Armed Forces mental health champion quits Twitter after trolling

MoD launches urgent probe after trolls hound Army mental health champion off Twitter 

  • Sergeant Major Glenn Haughton, 48, said the online abuse had left him ‘suffering poor mental health’
  • He announced his decision on Twitter as Mental Health Awareness Week began yesterday
  • Most of the abuse directed at Sgt Maj Haughton is understood to have originated within the military community 
  • The Ministry of Defence said last night it was investigating in an attempt to identify any serving personnel involved

Sergeant Major Glenn Haughton, 48, said years of abuse from online trolls had left him ‘suffering poor mental health’

The Armed Forces’ ‘mental fitness champion’ has quit Twitter after years of abuse by online trolls, many believed to be fellow soldiers.

Sergeant Major Glenn Haughton, 48, said the experience had left him ‘suffering poor mental health’. 

Announcing his decision on the social network as Mental Health Awareness Week began yesterday, he wrote: ‘I have witnessed and been on the receiving end of some shocking behaviour from people that should know better.’

Most of the abuse directed at Sgt Maj Haughton, a friend of Prince Harry who worked to reduce the stigma surrounding mental health issues, is understood to have originated within the military community.

The Ministry of Defence said last night it was investigating in an attempt to identify any serving personnel involved.

Sgt Maj Haughton, who had 32,900 followers on Twitter, became the Armed Forces’ first mental fitness champion in 2019.

The married father of two urged Twitter users to ‘look at your own online behaviour and reflect on whether you may have added to someone else’s poor mental health’.

The MoD said last night it ‘will look into this as a matter of urgency’. 

He took on this challenging role at a time when campaigners say the suicide rate among serving and retired personnel has risen sharply.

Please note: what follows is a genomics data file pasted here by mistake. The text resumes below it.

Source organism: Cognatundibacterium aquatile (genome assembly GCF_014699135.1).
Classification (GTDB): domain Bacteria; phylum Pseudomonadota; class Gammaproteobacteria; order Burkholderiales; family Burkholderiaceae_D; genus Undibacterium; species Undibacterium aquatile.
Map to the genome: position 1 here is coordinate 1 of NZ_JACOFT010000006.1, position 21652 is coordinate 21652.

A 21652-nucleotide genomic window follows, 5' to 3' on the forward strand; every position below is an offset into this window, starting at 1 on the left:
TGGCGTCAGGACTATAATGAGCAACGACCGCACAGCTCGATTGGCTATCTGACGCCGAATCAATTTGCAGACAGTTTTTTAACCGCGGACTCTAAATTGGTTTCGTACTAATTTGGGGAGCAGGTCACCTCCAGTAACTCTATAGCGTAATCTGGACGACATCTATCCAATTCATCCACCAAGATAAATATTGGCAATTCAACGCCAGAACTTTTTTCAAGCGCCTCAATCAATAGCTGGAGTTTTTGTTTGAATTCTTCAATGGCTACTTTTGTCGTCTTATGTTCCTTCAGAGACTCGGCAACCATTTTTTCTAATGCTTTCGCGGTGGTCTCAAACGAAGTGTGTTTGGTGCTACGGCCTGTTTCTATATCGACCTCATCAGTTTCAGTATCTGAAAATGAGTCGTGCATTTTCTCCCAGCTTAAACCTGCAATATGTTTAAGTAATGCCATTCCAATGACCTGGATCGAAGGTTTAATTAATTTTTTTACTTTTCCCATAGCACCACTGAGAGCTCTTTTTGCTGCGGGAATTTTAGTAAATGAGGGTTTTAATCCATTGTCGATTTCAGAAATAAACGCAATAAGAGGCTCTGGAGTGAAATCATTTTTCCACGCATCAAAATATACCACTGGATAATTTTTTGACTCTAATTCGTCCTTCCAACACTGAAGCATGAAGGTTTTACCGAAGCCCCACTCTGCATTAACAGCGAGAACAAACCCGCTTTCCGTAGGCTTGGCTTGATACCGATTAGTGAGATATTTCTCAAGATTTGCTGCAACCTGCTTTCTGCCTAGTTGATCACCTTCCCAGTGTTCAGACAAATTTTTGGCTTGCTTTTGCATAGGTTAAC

Announcing his decision on Twitter as Mental Health Awareness Week began yesterday, Sgt Maj Haughton wrote: ‘I have witnessed and been on the receiving end of some shocking behaviour from people that should know better’

Sgt Maj Haughton, who rose through the ranks after joining the Army as a private soldier in 1988, is also a senior advisor to top brass and responsible for raising issues on behalf of junior troops.

These roles placed him in the firing line with thousands of squaddies, who complain bitterly and often crudely on social media about poor housing, appalling food and low pay.

Sgt Maj Haughton deployed to the first Gulf War on New Year’s Eve 1990 when aged just 18 and later served as Regimental Sergeant Major of the Grenadier Guards in Afghanistan.

He also vigorously defended the Duke of Sussex following his decision to step back as a senior royal.

Most of the abuse directed at Sgt Maj Haughton, a friend of Prince Harry (pictured with Haughton in 2016) who worked to reduce the stigma surrounding mental health issues, is understood to have originated within the military community

Sgt Maj Haughton and the Duke of Sussex had previously worked together on military mental health events. They were also photographed together at the Invictus Games for wounded troops.

Speaking after being appointed the Armed Forces’ first mental fitness champion in 2019, he said: ‘I have faced my own battles with mental health. I know how to stay strong and pull together in the most challenging of times.’

Last night an MOD spokesman said: ‘We take the mental health of our personnel extremely seriously and will look into this as a matter of urgency.

‘We encourage anyone who is struggling to come forward and access the wide range of support available. This includes a 24-hour mental health helpline, resilience training before deployment and, from this year, mandatory mental health training for all.’

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